Perception or Fact?

A few days ago, I had a conversation with someone who had a mop of shining silver hair, bushy eyebrows and the remnants of a luxurious mustache. His eyes creased as he smiled (I can remember all of this about him, but can’t really remember who it was.) Shelving my memory for a second, lets talk about traveling. He opined that traveling these days was more dangerous than a century or 150 years ago because there weren’t this many accidents then.

I pondered about what he said for a moment and disagreed on two counts. Firstly, travel was not that frequent over a century ago. I have stories handed down from my father as to how travel entailed the preparation of a life event  even though it was only a few villages away.  Mental note to self: I should write about it someday.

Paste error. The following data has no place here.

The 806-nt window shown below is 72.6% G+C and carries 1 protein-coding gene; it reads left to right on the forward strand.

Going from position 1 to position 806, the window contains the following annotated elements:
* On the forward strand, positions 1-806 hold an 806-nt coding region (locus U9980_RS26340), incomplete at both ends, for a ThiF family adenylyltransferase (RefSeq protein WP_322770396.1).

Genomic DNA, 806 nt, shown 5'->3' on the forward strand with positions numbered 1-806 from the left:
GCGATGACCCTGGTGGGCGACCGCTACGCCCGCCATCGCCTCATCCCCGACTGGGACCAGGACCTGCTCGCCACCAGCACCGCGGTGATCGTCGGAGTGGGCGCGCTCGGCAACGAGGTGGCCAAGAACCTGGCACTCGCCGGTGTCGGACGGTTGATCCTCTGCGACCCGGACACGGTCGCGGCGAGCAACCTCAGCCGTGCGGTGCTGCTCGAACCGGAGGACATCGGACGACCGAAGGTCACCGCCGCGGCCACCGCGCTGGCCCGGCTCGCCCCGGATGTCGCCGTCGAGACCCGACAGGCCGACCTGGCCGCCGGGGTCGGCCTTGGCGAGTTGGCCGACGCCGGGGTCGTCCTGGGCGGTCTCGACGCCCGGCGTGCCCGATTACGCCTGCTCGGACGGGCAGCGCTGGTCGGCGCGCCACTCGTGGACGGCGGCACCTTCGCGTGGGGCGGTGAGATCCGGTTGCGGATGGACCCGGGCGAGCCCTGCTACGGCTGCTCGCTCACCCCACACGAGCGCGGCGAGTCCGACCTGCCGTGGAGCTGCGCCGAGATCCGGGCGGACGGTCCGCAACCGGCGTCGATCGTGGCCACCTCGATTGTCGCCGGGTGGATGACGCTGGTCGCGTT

Secondly, there were probably as many accidents involving horse carriages and wagons slipping off roads, or bullock carts stuck in flooding river waters.

Without a news feed tirelessly collating incidents from around the World and television and the web feeding you non-stop images of the accident site, no one thought that way.

I said that, but the thought has been sown in my mind. Look at the number of large accidents in the past 3 weeks.

Asiana Airlines Boeing 777 crash landed in SFO

A few days later, we had this plane land nose-down in La Guardia Airport

Followed by this Boeing 737 that blew out its tires and crash landed in O’Hare Airport.

As if Ground Transportation wanted to prove a point and not let Aviation hog the limelight, a few days ago, two trains collided head on in Switzerland.

This comes soon after a train accident in Spain:

Are accidents more frequent or are we simply hearing of it more often after the Asiana Airlines crash landed in San Francisco airport?

PS: I don’t why I put up a morbid post today. It is the mood people, the mood 😦

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